But general radiology practitioners argue that there isn't much clinical evidence to support the conclusion that subspecialty reads are better than general ones. In fact, in a study Boland co-authored that was published last year in European Radiology, researchers at MGH found that even subspecialists had 30% variability in their findings and recommendations -- similar to what has been found for general radiologists.

"General radiologists' counter argument might be that subspecialists can't get their house in order either," Boland said. "And of course, if overwhelming evidence that general radiology is inferior came out, there would be enormous infighting in the profession. But we have to ask who we're serving here -- the patients or the profession?"

The theory that specialists should have lower error rates than general radiologists just doesn't fly, according to Dr. Leonard Berlin, professor of radiology at Rush University Medical College.

"The idea that specialists would have lower error rates than general radiologists may be intuitive, but it's not factual," he said. "Even in the 1960s and 1970s, when researchers compared error rates between general radiologists and specialists, they didn't find a significant difference. And the reason is that most errors, say 70%, are perceptual."

Anyway, the bottom line is that it's impractical for everything to be read by a specialist, according to Duszak.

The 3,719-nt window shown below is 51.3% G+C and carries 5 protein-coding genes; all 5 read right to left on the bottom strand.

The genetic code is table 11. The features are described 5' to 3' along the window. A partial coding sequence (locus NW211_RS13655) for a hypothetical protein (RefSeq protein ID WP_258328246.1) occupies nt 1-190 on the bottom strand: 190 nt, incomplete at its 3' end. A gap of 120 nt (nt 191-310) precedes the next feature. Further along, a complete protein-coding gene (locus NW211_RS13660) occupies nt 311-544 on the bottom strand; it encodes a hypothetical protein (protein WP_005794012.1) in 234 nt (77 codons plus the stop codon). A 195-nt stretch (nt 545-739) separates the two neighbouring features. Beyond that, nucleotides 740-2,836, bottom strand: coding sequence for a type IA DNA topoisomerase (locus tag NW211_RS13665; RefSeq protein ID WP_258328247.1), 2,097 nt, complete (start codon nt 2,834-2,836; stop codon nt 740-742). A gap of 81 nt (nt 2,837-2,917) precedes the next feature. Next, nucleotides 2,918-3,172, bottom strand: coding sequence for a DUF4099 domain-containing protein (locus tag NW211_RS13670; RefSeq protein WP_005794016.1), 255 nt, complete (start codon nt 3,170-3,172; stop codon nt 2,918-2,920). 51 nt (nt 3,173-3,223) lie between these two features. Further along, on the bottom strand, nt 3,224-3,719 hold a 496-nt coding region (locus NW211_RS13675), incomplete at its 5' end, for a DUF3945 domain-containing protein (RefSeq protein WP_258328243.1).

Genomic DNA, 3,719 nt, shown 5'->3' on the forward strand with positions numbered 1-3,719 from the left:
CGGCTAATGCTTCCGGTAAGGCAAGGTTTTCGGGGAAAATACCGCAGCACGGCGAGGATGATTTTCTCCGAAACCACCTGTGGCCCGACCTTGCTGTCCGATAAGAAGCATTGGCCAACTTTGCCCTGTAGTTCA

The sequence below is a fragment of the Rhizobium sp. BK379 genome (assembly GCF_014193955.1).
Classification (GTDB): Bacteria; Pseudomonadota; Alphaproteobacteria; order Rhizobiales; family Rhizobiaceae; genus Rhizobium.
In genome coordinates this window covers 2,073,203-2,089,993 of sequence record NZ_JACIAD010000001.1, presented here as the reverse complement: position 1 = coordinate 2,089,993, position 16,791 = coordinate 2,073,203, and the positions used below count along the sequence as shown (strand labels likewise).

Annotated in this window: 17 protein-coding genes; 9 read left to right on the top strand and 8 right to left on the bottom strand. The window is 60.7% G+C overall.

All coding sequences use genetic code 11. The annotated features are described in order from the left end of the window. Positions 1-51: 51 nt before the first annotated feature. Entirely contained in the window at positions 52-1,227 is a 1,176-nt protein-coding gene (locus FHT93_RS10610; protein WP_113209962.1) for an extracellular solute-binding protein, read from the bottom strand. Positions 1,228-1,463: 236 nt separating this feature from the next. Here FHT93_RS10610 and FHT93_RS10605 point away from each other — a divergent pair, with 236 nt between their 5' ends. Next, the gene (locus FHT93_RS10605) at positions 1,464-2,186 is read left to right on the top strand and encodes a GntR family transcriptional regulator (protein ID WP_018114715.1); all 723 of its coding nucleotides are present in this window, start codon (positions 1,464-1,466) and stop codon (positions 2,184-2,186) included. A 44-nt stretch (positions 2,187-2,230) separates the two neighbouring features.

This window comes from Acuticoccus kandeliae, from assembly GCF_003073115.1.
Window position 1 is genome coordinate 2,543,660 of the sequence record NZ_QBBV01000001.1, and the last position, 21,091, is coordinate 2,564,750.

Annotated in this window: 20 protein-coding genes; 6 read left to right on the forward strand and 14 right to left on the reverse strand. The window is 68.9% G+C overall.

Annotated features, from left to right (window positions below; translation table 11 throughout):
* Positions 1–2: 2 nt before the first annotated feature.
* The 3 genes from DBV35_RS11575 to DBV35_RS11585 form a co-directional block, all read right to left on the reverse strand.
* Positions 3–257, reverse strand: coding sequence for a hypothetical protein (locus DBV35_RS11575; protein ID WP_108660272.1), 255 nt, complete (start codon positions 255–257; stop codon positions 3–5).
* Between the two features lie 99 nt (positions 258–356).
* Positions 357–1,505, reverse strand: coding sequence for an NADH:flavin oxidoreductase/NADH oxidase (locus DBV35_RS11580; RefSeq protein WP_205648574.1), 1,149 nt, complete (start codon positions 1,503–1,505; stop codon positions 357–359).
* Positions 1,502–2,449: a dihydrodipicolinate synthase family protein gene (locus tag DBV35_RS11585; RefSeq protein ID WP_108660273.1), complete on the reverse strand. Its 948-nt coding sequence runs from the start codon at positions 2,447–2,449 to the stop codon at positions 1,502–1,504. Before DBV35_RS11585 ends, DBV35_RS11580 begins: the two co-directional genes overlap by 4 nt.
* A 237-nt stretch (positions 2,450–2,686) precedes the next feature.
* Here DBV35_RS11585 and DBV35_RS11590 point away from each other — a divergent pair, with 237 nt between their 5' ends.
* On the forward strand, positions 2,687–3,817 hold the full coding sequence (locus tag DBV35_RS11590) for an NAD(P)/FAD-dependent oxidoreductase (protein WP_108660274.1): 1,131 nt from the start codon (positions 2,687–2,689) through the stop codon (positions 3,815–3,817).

"In a perfect world, we all want the impeccable subspecialist to read our exams," he told "The problem is there's no such thing. If the threshold is so high that the only person who can read a CT scan in rural Mississippi is a world class academic neuroradiologist, and it's three hours by ambulance to the medical center -- that just puts patients in danger."

But that's where teleradiology can help, according to Boland.

"The profession itself believes that the days of the general radiologist are over," Boland said. "Except in those areas with small hospitals, where it makes no sense to have subspecialists. And that's where teleradiology can come in, although many sites resist it. No one wants to admit, 'OK, I don't have the expertise.' "

Finally, in the current litigious healthcare environment, is it also possible that general radiologists are exposed to more malpractice suits than their specialist counterparts? Not necessarily, according to Berlin: As with the error rates, what seems intuitive isn't necessarily based on data. In fact, earlier this year, Missouri Lawyers Media reported that a general radiologist who failed to find what turned out to be a fatal brain aneurysm actually won a malpractice suit filed by the family of the woman who died.

In any case, there's no doubt that radiology, like all of medicine, is swinging from the general to the specific, Berlin said.

"It's parallel to what's happening in general medicine," he said. "It's probably the way it's going to be. The general practitioner is a dying breed, and as medical people specialize, they want specialists in their imaging as well."

Copyright © 2011